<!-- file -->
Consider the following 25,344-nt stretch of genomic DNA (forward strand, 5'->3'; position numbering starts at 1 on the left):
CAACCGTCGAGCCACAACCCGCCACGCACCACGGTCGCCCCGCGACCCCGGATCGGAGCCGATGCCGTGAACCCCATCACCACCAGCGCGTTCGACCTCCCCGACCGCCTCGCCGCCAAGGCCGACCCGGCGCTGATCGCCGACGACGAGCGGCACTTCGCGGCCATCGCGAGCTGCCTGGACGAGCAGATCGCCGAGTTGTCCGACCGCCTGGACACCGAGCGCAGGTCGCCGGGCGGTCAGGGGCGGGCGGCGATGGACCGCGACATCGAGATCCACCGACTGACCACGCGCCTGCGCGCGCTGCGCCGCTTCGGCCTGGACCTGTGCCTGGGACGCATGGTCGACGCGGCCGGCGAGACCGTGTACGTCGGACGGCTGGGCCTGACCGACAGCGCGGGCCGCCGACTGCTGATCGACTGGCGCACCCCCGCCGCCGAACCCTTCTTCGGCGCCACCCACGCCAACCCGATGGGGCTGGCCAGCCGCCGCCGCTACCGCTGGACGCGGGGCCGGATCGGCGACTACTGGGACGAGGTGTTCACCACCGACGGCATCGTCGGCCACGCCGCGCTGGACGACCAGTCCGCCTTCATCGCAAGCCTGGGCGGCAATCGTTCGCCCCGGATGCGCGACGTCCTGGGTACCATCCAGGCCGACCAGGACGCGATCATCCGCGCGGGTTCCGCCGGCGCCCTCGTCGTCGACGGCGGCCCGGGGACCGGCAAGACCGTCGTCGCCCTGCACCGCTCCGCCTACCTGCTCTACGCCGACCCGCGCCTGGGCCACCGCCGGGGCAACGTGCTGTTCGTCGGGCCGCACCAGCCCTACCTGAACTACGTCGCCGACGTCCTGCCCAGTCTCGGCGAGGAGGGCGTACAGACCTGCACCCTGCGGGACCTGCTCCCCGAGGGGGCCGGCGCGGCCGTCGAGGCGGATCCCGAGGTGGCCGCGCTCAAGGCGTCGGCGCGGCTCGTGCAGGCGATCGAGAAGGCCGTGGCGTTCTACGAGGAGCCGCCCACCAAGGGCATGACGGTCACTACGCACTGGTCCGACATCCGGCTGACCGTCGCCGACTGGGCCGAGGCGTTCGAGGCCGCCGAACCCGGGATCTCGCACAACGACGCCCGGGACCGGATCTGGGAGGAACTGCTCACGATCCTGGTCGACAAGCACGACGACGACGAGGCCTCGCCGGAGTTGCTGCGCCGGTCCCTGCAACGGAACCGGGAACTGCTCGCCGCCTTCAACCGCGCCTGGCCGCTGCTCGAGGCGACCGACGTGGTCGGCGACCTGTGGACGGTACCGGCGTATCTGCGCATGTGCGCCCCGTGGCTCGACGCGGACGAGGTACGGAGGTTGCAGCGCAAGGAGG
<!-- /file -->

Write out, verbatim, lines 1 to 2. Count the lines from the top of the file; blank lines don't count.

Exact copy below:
Consider the following 25,344-nt stretch of genomic DNA (forward strand, 5'->3'; position numbering starts at 1 on the left):
CAACCGTCGAGCCACAACCCGCCACGCACCACGGTCGCCCCGCGACCCCGGATCGGAGCCGATGCCGTGAACCCCATCACCACCAGCGCGTTCGACCTCCCCGACCGCCTCGCCGCCAAGGCCGACCCGGCGCTGATCGCCGACGACGAGCGGCACTTCGCGGCCATCGCGAGCTGCCTGGACGAGCAGATCGCCGAGTTGTCCGACCGCCTGGACACCGAGCGCAGGTCGCCGGGCGGTCAGGGGCGGGCGGCGATGGACCGCGACATCGAGATCCACCGACTGACCACGCGCCTGCGCGCGCTGCGCCGCTTCGGCCTGGACCTGTGCCTGGGACGCATGGTCGACGCGGCCGGCGAGACCGTGTACGTCGGACGGCTGGGCCTGACCGACAGCGCGGGCCGCCGACTGCTGATCGACTGGCGCACCCCCGCCGCCGAACCCTTCTTCGGCGCCACCCACGCCAACCCGATGGGGCTGGCCAGCCGCCGCCGCTACCGCTGGACGCGGGGCCGGATCGGCGACTACTGGGACGAGGTGTTCACCACCGACGGCATCGTCGGCCACGCCGCGCTGGACGACCAGTCCGCCTTCATCGCAAGCCTGGGCGGCAATCGTTCGCCCCGGATGCGCGACGTCCTGGGTACCATCCAGGCCGACCAGGACGCGATCATCCGCGCGGGTTCCGCCGGCGCCCTCGTCGTCGACGGCGGCCCGGGGACCGGCAAGACCGTCGTCGCCCTGCACCGCTCCGCCTACCTGCTCTACGCCGACCCGCGCCTGGGCCACCGCCGGGGCAACGTGCTGTTCGTCGGGCCGCACCAGCCCTACCTGAACTACGTCGCCGACGTCCTGCCCAGTCTCGGCGAGGAGGGCGTACAGACCTGCACCCTGCGGGACCTGCTCCCCGAGGGGGCCGGCGCGGCCGTCGAGGCGGATCCCGAGGTGGCCGCGCTCAAGGCGTCGGCGCGGCTCGTGCAGGCGATCGAGAAGGCCGTGGCGTTCTACGAGGAGCCGCCCACCAAGGGCATGACGGTCACTACGCACTGGTCCGACATCCGGCTGACCGTCGCCGACTGGGCCGAGGCGTTCGAGGCCGCCGAACCCGGGATCTCGCACAACGACGCCCGGGACCGGATCTGGGAGGAACTGCTCACGATCCTGGTCGACAAGCACGACGACGACGAGGCCTCGCCGGAGTTGCTGCGCCGGTCCCTGCAACGGAACCGGGAACTGCTCGCCGCCTTCAACCGCGCCTGGCCGCTGCTCGAGGCGACCGACGTGGTCGGCGACCTGTGGACGGTACCGGCGTATCTGCGCATGTGCGCCCCGTGGCTCGACGCGGACGAGGTACGGAGGTTGCAGCGCAAGGAGG